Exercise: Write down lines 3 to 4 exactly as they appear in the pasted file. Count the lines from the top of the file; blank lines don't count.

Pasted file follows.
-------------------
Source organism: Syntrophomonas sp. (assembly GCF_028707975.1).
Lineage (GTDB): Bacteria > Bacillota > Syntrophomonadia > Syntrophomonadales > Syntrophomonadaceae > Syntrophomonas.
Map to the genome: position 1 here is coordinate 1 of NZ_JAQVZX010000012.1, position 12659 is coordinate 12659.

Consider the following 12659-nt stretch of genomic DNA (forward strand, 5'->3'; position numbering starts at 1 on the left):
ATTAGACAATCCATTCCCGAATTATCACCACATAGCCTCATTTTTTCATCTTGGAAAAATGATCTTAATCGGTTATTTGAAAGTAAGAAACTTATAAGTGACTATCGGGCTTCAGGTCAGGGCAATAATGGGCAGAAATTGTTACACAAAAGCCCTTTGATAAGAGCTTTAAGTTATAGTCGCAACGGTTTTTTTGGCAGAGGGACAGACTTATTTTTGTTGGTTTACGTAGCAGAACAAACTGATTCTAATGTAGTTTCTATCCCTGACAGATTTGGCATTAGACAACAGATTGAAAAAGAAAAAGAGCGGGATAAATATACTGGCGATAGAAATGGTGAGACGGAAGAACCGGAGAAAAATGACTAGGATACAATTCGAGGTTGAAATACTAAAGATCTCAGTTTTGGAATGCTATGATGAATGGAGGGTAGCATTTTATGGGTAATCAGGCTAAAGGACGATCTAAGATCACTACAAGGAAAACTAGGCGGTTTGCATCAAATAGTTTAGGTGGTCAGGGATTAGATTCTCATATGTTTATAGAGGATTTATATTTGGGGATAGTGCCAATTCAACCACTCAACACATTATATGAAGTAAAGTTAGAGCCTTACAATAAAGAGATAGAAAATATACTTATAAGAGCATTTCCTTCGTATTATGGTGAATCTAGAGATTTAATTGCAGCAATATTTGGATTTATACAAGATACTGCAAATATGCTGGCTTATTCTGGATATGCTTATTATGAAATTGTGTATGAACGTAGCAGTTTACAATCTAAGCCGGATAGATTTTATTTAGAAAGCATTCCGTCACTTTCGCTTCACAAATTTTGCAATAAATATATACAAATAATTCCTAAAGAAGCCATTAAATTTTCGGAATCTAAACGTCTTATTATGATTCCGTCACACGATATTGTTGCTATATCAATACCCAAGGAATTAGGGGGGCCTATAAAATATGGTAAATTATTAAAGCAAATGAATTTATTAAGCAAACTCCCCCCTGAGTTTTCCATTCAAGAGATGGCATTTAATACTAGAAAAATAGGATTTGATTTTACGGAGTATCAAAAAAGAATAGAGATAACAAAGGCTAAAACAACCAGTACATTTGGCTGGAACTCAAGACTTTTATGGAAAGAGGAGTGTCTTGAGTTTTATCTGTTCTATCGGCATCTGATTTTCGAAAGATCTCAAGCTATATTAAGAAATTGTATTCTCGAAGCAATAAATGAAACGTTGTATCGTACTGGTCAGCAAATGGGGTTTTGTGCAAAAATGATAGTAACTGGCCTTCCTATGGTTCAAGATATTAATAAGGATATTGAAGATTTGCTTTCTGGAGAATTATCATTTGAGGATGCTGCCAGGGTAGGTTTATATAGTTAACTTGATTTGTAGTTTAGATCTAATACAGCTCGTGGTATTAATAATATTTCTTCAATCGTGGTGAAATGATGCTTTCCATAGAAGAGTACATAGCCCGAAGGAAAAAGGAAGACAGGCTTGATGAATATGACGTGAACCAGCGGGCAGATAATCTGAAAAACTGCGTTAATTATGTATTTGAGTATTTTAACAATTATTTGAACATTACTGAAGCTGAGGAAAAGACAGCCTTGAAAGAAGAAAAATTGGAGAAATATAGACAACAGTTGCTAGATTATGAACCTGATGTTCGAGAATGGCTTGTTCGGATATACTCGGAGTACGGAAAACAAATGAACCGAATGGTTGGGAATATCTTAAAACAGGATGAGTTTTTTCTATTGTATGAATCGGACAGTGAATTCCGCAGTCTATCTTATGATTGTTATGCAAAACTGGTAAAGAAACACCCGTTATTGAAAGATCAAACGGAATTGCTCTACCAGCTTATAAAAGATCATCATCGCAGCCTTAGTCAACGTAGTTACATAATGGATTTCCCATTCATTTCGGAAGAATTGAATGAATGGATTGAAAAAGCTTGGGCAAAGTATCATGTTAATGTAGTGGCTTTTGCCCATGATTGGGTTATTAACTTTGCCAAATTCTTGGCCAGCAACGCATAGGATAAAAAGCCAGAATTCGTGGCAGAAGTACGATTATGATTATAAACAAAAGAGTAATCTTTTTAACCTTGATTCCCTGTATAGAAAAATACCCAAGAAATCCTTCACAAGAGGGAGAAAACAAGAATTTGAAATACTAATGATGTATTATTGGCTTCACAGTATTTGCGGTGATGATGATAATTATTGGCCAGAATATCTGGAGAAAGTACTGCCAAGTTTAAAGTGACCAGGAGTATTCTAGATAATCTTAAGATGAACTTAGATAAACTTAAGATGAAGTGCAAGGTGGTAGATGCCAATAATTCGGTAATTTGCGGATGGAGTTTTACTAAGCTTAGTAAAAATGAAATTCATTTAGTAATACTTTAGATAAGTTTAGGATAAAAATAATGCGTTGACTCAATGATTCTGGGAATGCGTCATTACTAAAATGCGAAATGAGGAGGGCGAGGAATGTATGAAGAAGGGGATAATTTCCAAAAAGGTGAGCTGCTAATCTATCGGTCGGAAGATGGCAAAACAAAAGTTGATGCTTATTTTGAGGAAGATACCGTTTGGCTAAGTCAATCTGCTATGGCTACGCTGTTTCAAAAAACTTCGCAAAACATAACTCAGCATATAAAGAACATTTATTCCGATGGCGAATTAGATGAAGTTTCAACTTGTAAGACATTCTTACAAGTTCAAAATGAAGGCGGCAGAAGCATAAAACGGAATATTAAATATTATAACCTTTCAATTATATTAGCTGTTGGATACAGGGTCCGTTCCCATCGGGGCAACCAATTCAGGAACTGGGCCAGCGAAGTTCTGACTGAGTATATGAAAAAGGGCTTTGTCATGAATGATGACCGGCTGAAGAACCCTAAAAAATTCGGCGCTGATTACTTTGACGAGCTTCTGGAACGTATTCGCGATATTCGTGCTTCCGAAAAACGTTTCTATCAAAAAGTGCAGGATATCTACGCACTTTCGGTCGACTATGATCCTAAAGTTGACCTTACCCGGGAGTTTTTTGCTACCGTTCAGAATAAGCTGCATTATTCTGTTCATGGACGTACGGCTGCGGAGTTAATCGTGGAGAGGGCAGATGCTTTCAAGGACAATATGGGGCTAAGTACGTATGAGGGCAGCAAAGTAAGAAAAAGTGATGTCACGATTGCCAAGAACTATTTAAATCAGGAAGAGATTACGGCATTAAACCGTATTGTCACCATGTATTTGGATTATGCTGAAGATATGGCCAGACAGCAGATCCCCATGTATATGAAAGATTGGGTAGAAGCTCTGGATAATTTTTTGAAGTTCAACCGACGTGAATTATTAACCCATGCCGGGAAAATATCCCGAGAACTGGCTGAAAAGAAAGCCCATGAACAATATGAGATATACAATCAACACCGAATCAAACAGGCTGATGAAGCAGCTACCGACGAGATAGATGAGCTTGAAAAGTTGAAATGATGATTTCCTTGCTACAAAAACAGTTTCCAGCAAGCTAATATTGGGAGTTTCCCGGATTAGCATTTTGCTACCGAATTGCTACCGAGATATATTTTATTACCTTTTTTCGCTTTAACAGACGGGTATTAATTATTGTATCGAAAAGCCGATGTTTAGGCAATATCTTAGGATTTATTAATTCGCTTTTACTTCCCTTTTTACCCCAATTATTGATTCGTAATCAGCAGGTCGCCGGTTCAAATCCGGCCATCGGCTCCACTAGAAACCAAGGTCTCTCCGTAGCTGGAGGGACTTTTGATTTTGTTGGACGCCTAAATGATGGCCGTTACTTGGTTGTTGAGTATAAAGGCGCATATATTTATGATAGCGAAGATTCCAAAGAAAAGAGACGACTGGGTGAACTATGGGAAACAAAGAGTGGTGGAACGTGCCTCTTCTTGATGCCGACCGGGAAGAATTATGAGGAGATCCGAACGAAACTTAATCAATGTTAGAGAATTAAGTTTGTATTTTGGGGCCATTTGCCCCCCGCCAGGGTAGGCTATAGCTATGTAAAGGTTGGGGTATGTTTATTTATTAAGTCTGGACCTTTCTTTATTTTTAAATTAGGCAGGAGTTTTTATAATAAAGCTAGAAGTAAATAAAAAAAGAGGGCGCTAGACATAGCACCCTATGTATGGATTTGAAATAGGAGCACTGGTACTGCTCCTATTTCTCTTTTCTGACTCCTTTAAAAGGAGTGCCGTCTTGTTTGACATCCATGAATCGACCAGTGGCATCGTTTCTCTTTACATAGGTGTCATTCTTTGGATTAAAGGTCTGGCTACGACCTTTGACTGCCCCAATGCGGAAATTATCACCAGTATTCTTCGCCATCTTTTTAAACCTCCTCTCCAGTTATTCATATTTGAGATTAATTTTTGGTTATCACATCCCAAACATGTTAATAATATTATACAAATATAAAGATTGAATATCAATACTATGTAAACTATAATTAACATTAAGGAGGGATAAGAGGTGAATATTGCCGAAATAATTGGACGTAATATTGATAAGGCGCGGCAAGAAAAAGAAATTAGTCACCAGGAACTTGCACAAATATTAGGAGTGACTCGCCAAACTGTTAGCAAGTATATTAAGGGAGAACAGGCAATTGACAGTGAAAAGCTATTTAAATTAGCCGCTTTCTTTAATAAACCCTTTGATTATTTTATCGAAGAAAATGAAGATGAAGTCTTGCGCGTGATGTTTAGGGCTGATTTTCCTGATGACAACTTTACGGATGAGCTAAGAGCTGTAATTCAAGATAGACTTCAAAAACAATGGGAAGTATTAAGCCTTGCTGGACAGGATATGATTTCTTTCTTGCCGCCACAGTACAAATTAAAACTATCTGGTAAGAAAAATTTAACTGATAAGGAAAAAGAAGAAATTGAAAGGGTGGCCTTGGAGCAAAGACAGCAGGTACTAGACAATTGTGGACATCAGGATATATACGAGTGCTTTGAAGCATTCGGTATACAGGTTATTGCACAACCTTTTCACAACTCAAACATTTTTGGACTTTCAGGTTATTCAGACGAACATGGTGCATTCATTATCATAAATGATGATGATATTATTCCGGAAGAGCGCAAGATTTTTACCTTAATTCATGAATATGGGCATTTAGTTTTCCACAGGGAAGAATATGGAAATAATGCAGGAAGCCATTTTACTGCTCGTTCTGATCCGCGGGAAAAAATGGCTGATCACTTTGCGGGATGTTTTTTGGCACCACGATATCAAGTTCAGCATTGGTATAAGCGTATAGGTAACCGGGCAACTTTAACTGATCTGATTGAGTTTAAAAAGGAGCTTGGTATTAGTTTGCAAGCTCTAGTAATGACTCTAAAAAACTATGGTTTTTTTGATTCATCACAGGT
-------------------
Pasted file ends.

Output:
Map to the genome: position 1 here is coordinate 1 of NZ_JAQVZX010000012.1, position 12659 is coordinate 12659.

Consider the following 12659-nt stretch of genomic DNA (forward strand, 5'->3'; position numbering starts at 1 on the left):